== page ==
ThatsRacin

NASCAR tire-tampering penalty tempered by appeals panel

Team owner Richard Childress, right, chats with driver Ryan Newman before qualifications for Saturday's Sprint Cup auto race at Texas Motor Speedway in Fort Worth, Texas, April 10, 2015.
Team owner Richard Childress, right, chats with driver Ryan Newman before qualifications for Saturday's Sprint Cup auto race at Texas Motor Speedway in Fort Worth, Texas, April 10, 2015. AP

Richard Childress Racing received some relief, but for the most part NASCAR’s unprecedented penalty on the No. 31 Sprint Cup Series team for tampering with tires remained largely in place by the National Motorsports Appeals Panel.

In its decision Thursday, the three-member panel confirmed the team committed the violations, which included modifying tires in order to reduce air pressure, and that it constituted a “P5” penalty – the second-most serious in NASCAR’s penalty structure.

However, the panel reduced from 75 to 50 the points penalty against driver Ryan Newman and team owner Richard Childress. It also reduced the fine from $125,000 to $75,000. Both are the minimums for a “P5” infraction.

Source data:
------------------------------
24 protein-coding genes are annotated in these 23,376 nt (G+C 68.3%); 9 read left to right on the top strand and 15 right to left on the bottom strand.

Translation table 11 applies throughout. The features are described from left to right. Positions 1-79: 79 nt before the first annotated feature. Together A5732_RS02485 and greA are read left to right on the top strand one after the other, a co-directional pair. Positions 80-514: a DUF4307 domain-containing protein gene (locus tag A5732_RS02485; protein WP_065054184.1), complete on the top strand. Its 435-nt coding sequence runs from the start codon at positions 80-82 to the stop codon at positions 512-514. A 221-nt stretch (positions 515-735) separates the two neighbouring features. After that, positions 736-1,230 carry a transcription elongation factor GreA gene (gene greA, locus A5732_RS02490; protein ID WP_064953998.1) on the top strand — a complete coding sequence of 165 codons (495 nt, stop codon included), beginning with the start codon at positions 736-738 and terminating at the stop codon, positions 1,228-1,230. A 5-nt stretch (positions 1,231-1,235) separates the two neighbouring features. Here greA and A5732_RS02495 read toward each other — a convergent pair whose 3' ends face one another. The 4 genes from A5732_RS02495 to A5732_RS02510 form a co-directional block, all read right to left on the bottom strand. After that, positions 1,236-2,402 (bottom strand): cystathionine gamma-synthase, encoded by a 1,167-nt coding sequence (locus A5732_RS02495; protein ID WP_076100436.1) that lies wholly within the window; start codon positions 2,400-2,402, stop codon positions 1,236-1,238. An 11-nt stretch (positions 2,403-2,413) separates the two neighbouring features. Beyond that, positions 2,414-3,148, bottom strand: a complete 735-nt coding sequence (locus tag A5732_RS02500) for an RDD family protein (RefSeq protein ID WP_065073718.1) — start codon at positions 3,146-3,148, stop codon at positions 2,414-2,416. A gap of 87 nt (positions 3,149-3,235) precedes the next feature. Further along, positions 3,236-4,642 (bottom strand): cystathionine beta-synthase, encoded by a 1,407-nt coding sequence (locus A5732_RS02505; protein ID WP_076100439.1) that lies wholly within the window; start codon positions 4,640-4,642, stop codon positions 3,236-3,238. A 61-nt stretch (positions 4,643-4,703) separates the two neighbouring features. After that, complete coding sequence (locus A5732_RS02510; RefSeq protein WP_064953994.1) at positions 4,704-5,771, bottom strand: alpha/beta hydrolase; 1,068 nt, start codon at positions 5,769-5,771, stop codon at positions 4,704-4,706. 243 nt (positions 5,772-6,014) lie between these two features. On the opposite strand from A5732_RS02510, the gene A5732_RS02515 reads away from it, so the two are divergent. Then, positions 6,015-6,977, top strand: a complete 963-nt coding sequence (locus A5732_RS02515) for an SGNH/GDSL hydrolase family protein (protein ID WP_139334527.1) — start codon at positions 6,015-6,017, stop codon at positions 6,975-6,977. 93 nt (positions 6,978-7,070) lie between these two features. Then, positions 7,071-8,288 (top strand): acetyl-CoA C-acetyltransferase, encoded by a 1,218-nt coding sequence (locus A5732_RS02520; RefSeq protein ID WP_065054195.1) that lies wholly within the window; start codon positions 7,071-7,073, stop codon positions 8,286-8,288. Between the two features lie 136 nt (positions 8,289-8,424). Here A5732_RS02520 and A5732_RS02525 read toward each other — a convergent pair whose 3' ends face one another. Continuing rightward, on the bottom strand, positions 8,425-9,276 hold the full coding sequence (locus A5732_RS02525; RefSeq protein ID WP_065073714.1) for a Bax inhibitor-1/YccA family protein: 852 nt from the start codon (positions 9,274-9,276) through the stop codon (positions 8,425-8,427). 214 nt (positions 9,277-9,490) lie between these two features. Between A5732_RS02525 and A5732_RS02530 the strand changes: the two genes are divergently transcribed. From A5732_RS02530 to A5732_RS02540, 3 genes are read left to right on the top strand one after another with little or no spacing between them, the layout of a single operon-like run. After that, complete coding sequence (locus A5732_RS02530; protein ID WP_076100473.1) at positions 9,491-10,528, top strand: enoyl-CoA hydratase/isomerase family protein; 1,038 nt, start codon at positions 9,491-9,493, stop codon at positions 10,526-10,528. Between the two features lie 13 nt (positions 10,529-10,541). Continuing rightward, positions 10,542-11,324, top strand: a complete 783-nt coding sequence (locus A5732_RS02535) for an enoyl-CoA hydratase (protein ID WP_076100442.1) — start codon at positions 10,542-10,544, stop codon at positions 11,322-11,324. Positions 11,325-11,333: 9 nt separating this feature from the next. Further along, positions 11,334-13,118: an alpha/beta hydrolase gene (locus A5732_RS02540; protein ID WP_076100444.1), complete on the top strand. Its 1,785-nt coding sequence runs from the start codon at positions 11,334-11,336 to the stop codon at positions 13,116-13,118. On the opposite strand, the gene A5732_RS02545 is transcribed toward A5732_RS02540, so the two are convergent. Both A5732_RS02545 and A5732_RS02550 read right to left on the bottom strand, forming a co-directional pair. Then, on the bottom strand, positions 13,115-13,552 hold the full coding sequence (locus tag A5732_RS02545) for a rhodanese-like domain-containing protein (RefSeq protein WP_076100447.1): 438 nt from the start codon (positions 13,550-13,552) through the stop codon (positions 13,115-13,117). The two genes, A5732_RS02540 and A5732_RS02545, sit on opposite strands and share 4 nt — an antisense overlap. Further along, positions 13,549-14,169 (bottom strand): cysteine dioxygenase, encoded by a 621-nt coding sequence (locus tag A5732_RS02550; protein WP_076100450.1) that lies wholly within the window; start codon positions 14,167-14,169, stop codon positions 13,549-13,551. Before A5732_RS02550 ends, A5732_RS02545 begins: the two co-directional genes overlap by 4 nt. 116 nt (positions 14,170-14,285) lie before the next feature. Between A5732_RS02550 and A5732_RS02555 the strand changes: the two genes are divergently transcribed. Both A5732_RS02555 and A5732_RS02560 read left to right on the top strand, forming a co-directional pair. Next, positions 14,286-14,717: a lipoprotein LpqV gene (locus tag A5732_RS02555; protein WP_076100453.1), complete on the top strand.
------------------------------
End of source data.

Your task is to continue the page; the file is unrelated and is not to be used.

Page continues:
The panel said it made the adjustment because NASCAR has no written explanation of what constitutes a “post-race inspection,” which is when the violations occurred.

Crew chief Luke Lambert, tire specialist James Bender and engineer Philip Surgen still will have to serve six-race suspensions, including any nonpoints events that take place during that time period. All three will remain on probation through the end of the year.

NASCAR officials declined to comment, as RCR could still appeal once more to the Chief Appellate Officer.

“I’d like to say I’m thankful today to have had the opportunity to present our facts to the Appeals Panel, and I appreciate their consideration of those facts in making the decision to reduce the fine and reduce the points penalty,” Lambert said. “However, I am disappointed in the decision not to completely overturn the penalty based on the facts that we presented today.”

Lambert said RCR would take some time to consider whether to make a final appeal.

NASCAR officials have been confiscating tires from several teams this season and sent those taken from the No. 31 after the March 22 California race to a third party for further analysis. NASCAR issued its original penalty March 31.

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